Our NYC Key Drop - Jo-Ann Carson

Our NYC Key Drop

This is a continuation of our sliced watermelon story…

Looking for Schwartz Travel at 355 West 36th

Looking for Schwartz Travel at 355 West 36th


After thirty hard minutes of walking down steamy New York streets in 97 degree temperatures, we arrived at the key drop place on 36th Street, the place PJ went to get our apartment keys a few days ago. I had to see it.
We traveled through the garment industry area of town, no Starbucks in sight,  lots of dark entrance-ways that looked and smelled like dark holes to hell and of course construction overhead everywhere. That creepy feeling of not being where I should be crawled up my spine, and to top it off, the drips from air conditioners for the apartments above hit my head like rain showers.
We came to the first door. Yup, the signage definitely said 355 and we were on west 36th. This was the locked door he came to when he tried to retrieve our keys. After he sent me a text that the door was locked he scouted about and found another doorway two doors down with 355 on it. Okay, wait a minute. Manhattan is famous for Wall Street geniuses. Can they not number their streets? Lets just say their creativity matches Florence (on this street at any rate).
PJ gave me one of his wickedly mischievous smiles. “Wait,” he said, “There’s more.”

The Drop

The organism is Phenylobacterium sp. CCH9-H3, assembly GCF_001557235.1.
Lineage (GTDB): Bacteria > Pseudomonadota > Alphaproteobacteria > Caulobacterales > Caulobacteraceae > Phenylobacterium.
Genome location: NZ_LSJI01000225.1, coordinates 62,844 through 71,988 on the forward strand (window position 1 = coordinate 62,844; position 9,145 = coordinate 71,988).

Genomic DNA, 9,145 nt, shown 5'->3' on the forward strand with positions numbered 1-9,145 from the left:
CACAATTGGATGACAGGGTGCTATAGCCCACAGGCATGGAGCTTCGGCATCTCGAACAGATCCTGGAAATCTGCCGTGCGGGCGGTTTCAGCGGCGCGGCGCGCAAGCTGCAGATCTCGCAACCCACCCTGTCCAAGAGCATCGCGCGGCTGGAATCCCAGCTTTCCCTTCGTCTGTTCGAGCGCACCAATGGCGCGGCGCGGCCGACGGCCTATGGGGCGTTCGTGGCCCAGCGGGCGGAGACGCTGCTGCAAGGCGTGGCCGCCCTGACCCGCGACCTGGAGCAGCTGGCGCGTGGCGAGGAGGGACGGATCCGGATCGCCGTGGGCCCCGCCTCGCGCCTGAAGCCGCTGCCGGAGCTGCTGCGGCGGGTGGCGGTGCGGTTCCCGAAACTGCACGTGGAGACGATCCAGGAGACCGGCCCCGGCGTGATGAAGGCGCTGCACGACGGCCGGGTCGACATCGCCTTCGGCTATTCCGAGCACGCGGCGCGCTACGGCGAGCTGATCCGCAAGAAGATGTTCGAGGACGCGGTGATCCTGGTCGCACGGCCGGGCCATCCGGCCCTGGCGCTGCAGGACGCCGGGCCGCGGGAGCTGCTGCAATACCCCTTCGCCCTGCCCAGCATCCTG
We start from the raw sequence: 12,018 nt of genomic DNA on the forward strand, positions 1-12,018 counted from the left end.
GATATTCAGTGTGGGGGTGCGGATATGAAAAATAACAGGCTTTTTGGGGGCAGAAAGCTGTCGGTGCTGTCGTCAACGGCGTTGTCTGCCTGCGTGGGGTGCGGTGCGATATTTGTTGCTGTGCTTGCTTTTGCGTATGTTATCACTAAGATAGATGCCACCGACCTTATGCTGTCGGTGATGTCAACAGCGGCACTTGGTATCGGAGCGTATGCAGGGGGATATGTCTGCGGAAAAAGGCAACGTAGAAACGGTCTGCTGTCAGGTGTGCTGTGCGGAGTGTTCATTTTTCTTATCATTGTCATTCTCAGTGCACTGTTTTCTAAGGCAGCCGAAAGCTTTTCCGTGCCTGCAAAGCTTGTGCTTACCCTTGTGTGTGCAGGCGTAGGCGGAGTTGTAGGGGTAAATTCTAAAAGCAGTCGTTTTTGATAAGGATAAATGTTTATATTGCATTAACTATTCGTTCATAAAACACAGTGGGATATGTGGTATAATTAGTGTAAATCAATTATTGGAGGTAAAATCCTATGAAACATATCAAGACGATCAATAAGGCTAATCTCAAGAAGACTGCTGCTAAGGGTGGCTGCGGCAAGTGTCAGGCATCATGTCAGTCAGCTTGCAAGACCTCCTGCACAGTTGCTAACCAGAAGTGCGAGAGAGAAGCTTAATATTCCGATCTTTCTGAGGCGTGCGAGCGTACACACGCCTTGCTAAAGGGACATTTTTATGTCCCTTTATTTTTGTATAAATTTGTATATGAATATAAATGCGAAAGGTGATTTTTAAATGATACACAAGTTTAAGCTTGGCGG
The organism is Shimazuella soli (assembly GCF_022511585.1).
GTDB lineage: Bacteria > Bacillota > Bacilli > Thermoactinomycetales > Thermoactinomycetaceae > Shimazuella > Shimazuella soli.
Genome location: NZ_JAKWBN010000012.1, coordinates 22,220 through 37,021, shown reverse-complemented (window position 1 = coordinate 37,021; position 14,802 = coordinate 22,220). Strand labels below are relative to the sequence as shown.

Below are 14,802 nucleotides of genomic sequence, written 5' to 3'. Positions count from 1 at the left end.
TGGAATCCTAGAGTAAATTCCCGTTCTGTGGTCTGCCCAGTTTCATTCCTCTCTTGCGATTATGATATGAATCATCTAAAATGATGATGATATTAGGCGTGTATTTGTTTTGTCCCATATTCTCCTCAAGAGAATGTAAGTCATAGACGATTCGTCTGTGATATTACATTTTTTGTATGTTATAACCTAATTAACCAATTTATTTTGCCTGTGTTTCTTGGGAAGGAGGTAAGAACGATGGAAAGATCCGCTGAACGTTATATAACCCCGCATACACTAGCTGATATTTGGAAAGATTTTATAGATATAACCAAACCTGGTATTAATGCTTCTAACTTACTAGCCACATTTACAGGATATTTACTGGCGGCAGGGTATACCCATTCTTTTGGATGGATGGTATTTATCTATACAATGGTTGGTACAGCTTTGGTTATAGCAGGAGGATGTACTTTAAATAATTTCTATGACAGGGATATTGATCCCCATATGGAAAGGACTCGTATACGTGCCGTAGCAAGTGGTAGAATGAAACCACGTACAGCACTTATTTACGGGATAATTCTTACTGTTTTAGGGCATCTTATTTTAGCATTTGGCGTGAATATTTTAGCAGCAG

The Drop

He opened the second doorway. Down at the end of a long narrow corridor I saw the sign, Luggage Storage.
“That’s it,” he said. The woman ducked when he took the picture. This is where the keys were kept in a box of keys with our name on it. Notice there’s no sign of a travel agency here. I sighed, and wiped my wet brow. Could this story get any stranger?

Back to the original story…

I had held fort at our 9C studio apartment door with our luggage conversing with Gabriel and our Auzzie neighbors. PJ arrived, my hero, drenched in sweat and ready to open the palace gate. But, the keys wouldn’t work.
They didn’t totally not work. I could hear clicking and swooshing when I took my turn at them, but we couldn’t seem to get the sequence to open the damn door. For me, this was the final straw. I’d kept a positive attitude up to this point, but really -a locked door.
The faceless apartment manager routine had worn way too thin. Now he answered my frantic emails with, “OK”. Seriously, what does that mean. It’s ok that I’m locked out? It’s ok that I’m paying $1600 for a week in an apartment I can’t get into. It’s ok that I’m homeless in NYC?
As I grumbled and fumed, PJ kept trying the locks. Ten minutes later, he put his shoulder into the third lock and the door moved. Phew. At last we were in.
The studio apartment is smaller than the first one, but the wifi rocks. It’s clean and efficiently organized with awesome air conditioning and better water pressure than the Grand Hyatt. I’ll post pics another day.
We’ve spun many stories around this adventure. My favorite is that we’re actually squatting and the manager is collecting a nice fee via PayPal for a unit he doesn’t own. Travel is always exciting.

#3 Golden Tip from Thrillerfest

“The action begins in the first paragraph.” John Sandford